Before I had my first baby, and my second baby, there was another baby. A fur baby.
Lola kept me company. She rode in a pink stroller. She was my kid-in-training.
She was my snuggle buddy every night (even when my preggo body nearly crushed her). She walked me to the bathroom again and again when I was ready to burst. She patiently walked all over Bedford with me to jump-start my labour.
Things went wrong shortly after our son was born. She’d always had jealousy issues and separation anxiety, but they got out of control. There were threatening phone calls from neighbours, from the condo board. We couldn’t sell the condo. We were trapped.
She grew increasingly aggressive. Growling at us. Snapping. For such a little thing, her jaw strength was terrifying. On one dark afternoon, she bit my hand while I was holding the baby. I put her in her kennel and called my sister — sobbing — for her to come over and just take her. JUST TAKE HER. I CAN’T.
Friends of the family used to have a Miniature Dachshund, so they understood their issues. They lived in a big house surrounded by trees. They could take her everywhere with them. They could give her the home we couldn’t. So they did, happily.
We took a lot of flak for our decision. Jokes about “trading up” for a baby. It killed me to hear it.
Yes, there are plenty of people who Kijiji or Craigslist their pets because it’s not convenient, or they’re moving and don’t want to bring them along.
But there are also people who love their pets desperately — who whisper in their floppy ears and sing them songs and sew them clothes — and still have to re-home them. People who are scared and trying to do what’s best for their (human) baby, and are forever haunted by their decision.
It’s painful to talk about her, and it was almost six years ago.
Time moved on, our son grew older, we finally (finally!) sold that blasted condo, and we moved to our House of Dreams in the country. We welcomed our baby girl and settled into life as a family of four.
All around us, families had dogs. We did not. I wanted one, of course, but I was (A) entirely convinced we couldn’t handle one, with two tiny children, and (B) terrified of going through the same experience again.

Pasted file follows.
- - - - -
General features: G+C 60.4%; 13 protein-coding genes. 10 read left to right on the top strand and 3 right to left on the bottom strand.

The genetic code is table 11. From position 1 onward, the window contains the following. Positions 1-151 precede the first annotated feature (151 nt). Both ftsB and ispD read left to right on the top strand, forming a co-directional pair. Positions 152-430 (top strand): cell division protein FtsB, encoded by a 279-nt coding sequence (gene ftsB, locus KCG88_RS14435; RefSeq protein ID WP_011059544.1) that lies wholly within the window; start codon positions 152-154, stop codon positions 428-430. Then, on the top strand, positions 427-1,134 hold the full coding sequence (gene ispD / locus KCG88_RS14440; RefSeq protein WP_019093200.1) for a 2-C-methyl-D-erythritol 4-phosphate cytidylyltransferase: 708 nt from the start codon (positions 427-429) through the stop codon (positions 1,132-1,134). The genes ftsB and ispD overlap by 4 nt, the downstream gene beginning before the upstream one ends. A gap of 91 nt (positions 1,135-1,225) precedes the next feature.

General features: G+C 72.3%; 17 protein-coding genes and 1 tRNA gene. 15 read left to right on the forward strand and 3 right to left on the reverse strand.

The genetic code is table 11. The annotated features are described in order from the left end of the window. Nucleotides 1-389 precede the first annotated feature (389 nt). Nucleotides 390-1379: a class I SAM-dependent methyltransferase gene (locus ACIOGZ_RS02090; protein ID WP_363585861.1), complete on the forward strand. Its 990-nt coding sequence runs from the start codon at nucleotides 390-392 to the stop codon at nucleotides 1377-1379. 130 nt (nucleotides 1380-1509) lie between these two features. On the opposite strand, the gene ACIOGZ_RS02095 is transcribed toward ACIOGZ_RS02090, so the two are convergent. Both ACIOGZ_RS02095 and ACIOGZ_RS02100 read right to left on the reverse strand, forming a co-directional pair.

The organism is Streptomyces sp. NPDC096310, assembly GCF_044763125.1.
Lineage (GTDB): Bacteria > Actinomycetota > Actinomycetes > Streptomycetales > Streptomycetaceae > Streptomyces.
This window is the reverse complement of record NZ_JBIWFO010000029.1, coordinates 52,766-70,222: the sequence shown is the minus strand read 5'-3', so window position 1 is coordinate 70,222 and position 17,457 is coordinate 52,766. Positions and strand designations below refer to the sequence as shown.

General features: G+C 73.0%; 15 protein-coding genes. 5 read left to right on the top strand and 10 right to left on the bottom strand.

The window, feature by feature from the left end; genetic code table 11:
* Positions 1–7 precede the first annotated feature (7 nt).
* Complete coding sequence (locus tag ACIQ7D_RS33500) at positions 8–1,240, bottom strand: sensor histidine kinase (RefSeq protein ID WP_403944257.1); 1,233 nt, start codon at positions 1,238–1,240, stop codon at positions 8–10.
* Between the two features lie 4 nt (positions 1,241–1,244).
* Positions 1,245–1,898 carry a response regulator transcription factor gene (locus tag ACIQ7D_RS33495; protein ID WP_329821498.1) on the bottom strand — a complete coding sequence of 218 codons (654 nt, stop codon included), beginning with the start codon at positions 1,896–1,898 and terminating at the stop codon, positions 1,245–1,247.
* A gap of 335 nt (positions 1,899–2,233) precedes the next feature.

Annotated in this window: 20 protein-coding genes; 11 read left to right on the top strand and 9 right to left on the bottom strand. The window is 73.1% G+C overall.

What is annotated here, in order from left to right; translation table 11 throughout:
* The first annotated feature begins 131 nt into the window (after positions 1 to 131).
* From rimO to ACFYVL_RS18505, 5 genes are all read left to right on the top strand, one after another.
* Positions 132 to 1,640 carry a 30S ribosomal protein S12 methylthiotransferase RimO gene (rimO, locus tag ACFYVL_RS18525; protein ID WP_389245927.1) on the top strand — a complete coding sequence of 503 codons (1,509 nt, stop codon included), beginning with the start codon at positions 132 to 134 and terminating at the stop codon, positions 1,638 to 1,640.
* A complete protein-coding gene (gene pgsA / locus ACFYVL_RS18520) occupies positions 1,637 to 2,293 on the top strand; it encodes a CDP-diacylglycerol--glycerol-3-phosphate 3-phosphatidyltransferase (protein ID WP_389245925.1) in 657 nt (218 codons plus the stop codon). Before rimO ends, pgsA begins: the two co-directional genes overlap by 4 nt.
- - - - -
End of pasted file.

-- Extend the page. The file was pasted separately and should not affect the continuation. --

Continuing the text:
I couldn’t fathom picking up poop again with a baby strapped to my chest, or struggling down the sidewalk with a baby, a two-year-old and a leash. I couldn’t handle another responsibility. I just couldn’t.
But I longed a dog. I’ve been a huge dog person since I was eight years old. When we got to choose our own assignments for projects, I used to do mine on the different breeds of dogs and how to take care of them. My dad and stepmother got a beautiful black and white Cocker Spaniel, Bandit, and I was obsessed with him. I called him my husband and mailed him cards that said “To the man I love, on your birthday.” (Creepy, I know.)
My husband had never owned a dog until Lola, and he loved her just as much as me. He was confident that we could have another dog — that it would be good for the kids — but I shut down the idea. No. No. Not again. What if …?
I have seen Lola several times, and it’s clear she is very happy. She is even more spoiled than she was with us (pre-baby) if that’s possible. Her new owners have gotten kicked out of many stores because they insist on bringing her absolutely everywhere, which she adores.
Each time, she has leapt into my arms and smothered me with kisses. It makes me happy that she remembers our time together so fondly. It also hurts, because I miss her. I miss her so much.
Somewhere in the shift of the kids getting older — and our lives getting a little easier — the ice around the doggie-part of my heart started to melt. There weren’t any more diapers to change, there were far fewer bum-wipings in the run of a day. Maybe, yes. It was starting to look like more of a possibility.
My husband has been pushing hard for a dog for the last couple of years. He tells me how much the kids would love it (they would). He points out that we finally have a yard, and we don’t have neighbours on all sides of us like at the condo (true). He adds that since I work from home, the dog would hardly ever be here alone (also true).
The idea has been working its way into my mind — and my heart — for a while now. I still ache for Lola but I know I have love to give to a new dog. There are so many nights when I sit on the couch and can almost feel our future dog snuggled up in my lap. Afternoons when I long for them to be cuddled at my feet, under my desk. Not to mention the fun the kids would have playing with them in the backyard.
Somewhere, too, there was the twinge of sadness that the kids are growing up so fast and they need me less and less. An unexpected surgery took away my ability to have a third baby — although we likely would not have, anyway — and a dog felt like a compromise of sorts. A perma-baby, in a way. A redemption.
We slowly started to do the research. We compared the sizes and qualities and temperaments of countless breeds. We adopted Lola on a whim without absolutely zero forethought, so we knew we couldn’t make that mistake again. We looked at rescue sites and online listings and I waited to feel that spark — to know we were looking at The One.
Things fell into place in exactly the right way, with someone else backing out shortly after I reached out. We drove almost an hour to see her. My knees were shaking as I sank onto the floor of a porch to stroke her fur. I held her warm little body against my chest as she fell asleep on me. I never wanted to let her go. She was mine, instantly.
We bring her home at the end of August. I’m excited and nervous and a little afraid of what people will say, but mostly I can’t wait for her to join our family.